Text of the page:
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Choosing the right pet for families with young children

Choosing a pet for your family isn’t always easy. You want something that will be fun and interesting for your kids without being too much for them while they’re really young. There are many options to pick from and it can be challenging to determine what will appeal to your child. We’ve put together some tips on the best pets for children under 10 years old so that they can learn to help take care of an animal and enjoy it in the process.

Girl holding and petting a hamster
Polya Olya / Shutterstock


Hamsters probably make the best small pets for cuddling. If you want something cute and little, nothing beats them. Because hamsters are smaller than rabbits or guinea pigs, they don’t need quite as much space and can be easy to hold, especially for small children. Despite their diminutive size, these guys like a lot of exercise. Setting up tubes, a hamster wheel, or maze can be a fun activity for your kid, and changing up the design every few weeks or months will help keep both child and hamster engaged. To play with your hamster, you’ll need to teach your kids how to hold him and make sure you’re all practicing. Your pet, too, needs to get used to being touched and to get used to every member of your family. If this is your child’s first cuddly responsibility, practice gentle petting and holding a plush toy before moving on to the real thing.

A girl lies down with a small grey rabbit
Anastasia Gepp/


Your pet rabbit will be a step up in care from a smaller mammal but will make up for it in cuddliness. While rabbits come in many shapes and sizes, they all need a big space and a lot of exercise. Depending on your climate, you may be able to keep your rabbit in a part-indoor and part-outdoor enclosure. They’ll certainly appreciate the fresh air and interesting smells. No matter how you decide to house your pet, you’ll need to socialize him from a young age to be around your kid. Many rabbits don’t like to be picked up, so you’ll want to find a family-friendly, rabbit-respecting way to play. Taking him out of his cage daily and into an enclosure will give everyone in your family an opportunity to unwind and bond. Many rabbits enjoy toys, and some will even fetch or play other games. Try out a few different activities and see what yours takes to.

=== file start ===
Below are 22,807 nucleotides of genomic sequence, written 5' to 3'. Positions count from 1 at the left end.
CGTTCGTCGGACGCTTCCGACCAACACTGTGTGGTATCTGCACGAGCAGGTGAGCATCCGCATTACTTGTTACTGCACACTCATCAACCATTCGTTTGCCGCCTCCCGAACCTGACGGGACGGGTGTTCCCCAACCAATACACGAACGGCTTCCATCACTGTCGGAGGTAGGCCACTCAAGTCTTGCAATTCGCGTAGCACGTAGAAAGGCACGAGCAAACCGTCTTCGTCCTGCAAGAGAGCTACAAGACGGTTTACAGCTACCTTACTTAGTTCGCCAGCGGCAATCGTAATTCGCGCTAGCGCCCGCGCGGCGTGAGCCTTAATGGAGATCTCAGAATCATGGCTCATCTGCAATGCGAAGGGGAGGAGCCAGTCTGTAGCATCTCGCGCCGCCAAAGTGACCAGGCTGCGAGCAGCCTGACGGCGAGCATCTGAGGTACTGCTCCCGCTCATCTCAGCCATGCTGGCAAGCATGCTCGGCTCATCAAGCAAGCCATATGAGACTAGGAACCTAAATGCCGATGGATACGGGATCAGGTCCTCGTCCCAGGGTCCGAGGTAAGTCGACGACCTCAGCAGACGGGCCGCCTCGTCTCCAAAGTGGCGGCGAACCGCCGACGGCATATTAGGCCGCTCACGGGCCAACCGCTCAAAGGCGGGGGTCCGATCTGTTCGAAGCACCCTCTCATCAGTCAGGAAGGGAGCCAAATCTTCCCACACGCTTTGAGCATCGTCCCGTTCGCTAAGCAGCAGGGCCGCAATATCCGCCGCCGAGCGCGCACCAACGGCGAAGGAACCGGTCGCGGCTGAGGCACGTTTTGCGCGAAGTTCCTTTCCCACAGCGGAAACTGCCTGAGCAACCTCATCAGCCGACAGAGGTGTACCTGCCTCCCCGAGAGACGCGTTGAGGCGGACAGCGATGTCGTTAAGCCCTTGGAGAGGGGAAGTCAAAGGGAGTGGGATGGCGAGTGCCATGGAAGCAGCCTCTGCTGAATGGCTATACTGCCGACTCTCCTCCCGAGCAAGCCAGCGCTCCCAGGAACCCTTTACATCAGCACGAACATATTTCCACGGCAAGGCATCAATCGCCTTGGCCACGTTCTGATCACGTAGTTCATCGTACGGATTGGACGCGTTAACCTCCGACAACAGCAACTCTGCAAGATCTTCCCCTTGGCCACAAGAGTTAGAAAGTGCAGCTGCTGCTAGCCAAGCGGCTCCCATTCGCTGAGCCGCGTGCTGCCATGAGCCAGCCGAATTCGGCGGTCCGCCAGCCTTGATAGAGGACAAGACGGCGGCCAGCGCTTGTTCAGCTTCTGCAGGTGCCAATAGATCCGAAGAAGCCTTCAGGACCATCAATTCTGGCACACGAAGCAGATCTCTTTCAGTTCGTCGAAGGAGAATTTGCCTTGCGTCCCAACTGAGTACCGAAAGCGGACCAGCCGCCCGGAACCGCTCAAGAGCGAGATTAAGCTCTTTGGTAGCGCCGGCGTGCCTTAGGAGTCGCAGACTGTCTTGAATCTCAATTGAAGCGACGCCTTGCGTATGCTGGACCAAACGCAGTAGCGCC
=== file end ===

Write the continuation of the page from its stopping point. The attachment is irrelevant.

A hand strokes a pet bird
Ersin D/


You might not think so, but birds can be quite affectionate toward their humans. While you won’t be snuggling up with a bird on your lap (probably), you can train a parakeet, parrot, or cockatiel to ride around on your shoulder. Birds often enjoy nibbling on your ear or “nesting” in your hair. Beware of sharp beaks and claws that may need to be trimmed by your vet. Teach your kid to let the bird perch on one hand and gently stroke his feathers with the other. If your bird was not hand-raised, he may never take to human contact, so be sure to ask questions at the pet shop and engage with the bird before you bring him home. 

Like a hamster or bunny, your bird will enjoy keeping himself occupied while in his cage. Many will play with swings, bells, or balls, which will amuse you and keep them entertained when they are alone. 

Pet fish swims in aquarium
Huy Phan/


Fish are a staple pet for families for two good reasons: They require little day-to-day care and yet can be a source of entertainment and responsibility. While you won’t be cuddling up with this pet, learning to feed a fish and clean the tank allows your child to build the skills necessary to look after a more involved animal. Fish come in many shapes and sizes, all of which require different food and care, so be sure to do your research before buying the ones you want. Many will interact in their environment or even learn to play if you set up plants or other attractions in the aquarium.

Adding a pet to a family with small kids can be a challenge. When shopping around for the right animal, think about what your children will enjoy most with a pet and how well they’ll be able to handle caring for it. That will help you decide which cuddly critter to welcome into your home — or whether you should stick to a more hands-off pet.

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Rebekkah Adams
Rebekkah’s been a writer and editor for more than 10 years, both in print and digital. In addition to writing about pets…
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